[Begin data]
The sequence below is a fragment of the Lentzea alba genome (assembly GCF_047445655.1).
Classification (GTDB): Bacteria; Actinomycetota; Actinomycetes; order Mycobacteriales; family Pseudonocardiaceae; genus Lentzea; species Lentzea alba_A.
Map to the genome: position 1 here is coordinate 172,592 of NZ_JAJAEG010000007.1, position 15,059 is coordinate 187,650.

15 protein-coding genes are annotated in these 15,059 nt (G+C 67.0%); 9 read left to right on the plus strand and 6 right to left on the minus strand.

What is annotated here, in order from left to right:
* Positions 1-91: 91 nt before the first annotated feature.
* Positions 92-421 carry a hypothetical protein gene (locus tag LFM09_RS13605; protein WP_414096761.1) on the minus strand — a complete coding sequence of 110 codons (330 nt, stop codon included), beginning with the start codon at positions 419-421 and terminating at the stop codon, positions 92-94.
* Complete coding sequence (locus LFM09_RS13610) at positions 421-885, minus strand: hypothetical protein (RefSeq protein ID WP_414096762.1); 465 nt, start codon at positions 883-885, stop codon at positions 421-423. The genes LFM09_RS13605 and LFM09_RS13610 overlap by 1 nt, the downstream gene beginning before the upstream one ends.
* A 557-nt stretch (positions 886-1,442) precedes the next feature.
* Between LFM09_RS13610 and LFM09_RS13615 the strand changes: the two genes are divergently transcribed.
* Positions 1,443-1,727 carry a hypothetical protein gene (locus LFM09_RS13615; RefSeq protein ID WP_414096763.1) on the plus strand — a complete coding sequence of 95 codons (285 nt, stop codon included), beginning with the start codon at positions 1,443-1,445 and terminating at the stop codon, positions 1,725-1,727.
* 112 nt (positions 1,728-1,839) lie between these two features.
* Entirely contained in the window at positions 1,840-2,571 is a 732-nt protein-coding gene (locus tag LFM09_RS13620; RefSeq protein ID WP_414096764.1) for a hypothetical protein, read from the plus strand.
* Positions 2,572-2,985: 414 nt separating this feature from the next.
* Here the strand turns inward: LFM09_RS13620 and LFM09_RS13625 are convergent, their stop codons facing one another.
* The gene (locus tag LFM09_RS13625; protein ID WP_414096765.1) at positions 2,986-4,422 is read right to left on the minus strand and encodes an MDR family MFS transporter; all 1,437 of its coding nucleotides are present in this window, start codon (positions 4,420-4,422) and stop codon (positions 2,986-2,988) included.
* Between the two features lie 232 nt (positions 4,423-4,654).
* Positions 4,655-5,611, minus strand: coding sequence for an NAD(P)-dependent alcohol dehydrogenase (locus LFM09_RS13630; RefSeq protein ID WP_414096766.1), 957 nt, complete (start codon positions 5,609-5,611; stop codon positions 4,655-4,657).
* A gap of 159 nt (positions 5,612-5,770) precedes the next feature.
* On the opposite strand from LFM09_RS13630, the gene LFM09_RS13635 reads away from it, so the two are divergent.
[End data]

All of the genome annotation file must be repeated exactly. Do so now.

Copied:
The sequence below is a fragment of the Lentzea alba genome (assembly GCF_047445655.1).
Classification (GTDB): Bacteria; Actinomycetota; Actinomycetes; order Mycobacteriales; family Pseudonocardiaceae; genus Lentzea; species Lentzea alba_A.
Map to the genome: position 1 here is coordinate 172,592 of NZ_JAJAEG010000007.1, position 15,059 is coordinate 187,650.

15 protein-coding genes are annotated in these 15,059 nt (G+C 67.0%); 9 read left to right on the plus strand and 6 right to left on the minus strand.

What is annotated here, in order from left to right:
* Positions 1-91: 91 nt before the first annotated feature.
* Positions 92-421 carry a hypothetical protein gene (locus tag LFM09_RS13605; protein WP_414096761.1) on the minus strand — a complete coding sequence of 110 codons (330 nt, stop codon included), beginning with the start codon at positions 419-421 and terminating at the stop codon, positions 92-94.
* Complete coding sequence (locus LFM09_RS13610) at positions 421-885, minus strand: hypothetical protein (RefSeq protein ID WP_414096762.1); 465 nt, start codon at positions 883-885, stop codon at positions 421-423. The genes LFM09_RS13605 and LFM09_RS13610 overlap by 1 nt, the downstream gene beginning before the upstream one ends.
* A 557-nt stretch (positions 886-1,442) precedes the next feature.
* Between LFM09_RS13610 and LFM09_RS13615 the strand changes: the two genes are divergently transcribed.
* Positions 1,443-1,727 carry a hypothetical protein gene (locus LFM09_RS13615; RefSeq protein ID WP_414096763.1) on the plus strand — a complete coding sequence of 95 codons (285 nt, stop codon included), beginning with the start codon at positions 1,443-1,445 and terminating at the stop codon, positions 1,725-1,727.
* 112 nt (positions 1,728-1,839) lie between these two features.
* Entirely contained in the window at positions 1,840-2,571 is a 732-nt protein-coding gene (locus tag LFM09_RS13620; RefSeq protein ID WP_414096764.1) for a hypothetical protein, read from the plus strand.
* Positions 2,572-2,985: 414 nt separating this feature from the next.
* Here the strand turns inward: LFM09_RS13620 and LFM09_RS13625 are convergent, their stop codons facing one another.
* The gene (locus tag LFM09_RS13625; protein ID WP_414096765.1) at positions 2,986-4,422 is read right to left on the minus strand and encodes an MDR family MFS transporter; all 1,437 of its coding nucleotides are present in this window, start codon (positions 4,420-4,422) and stop codon (positions 2,986-2,988) included.
* Between the two features lie 232 nt (positions 4,423-4,654).
* Positions 4,655-5,611, minus strand: coding sequence for an NAD(P)-dependent alcohol dehydrogenase (locus LFM09_RS13630; RefSeq protein ID WP_414096766.1), 957 nt, complete (start codon positions 5,609-5,611; stop codon positions 4,655-4,657).
* A gap of 159 nt (positions 5,612-5,770) precedes the next feature.
* On the opposite strand from LFM09_RS13630, the gene LFM09_RS13635 reads away from it, so the two are divergent.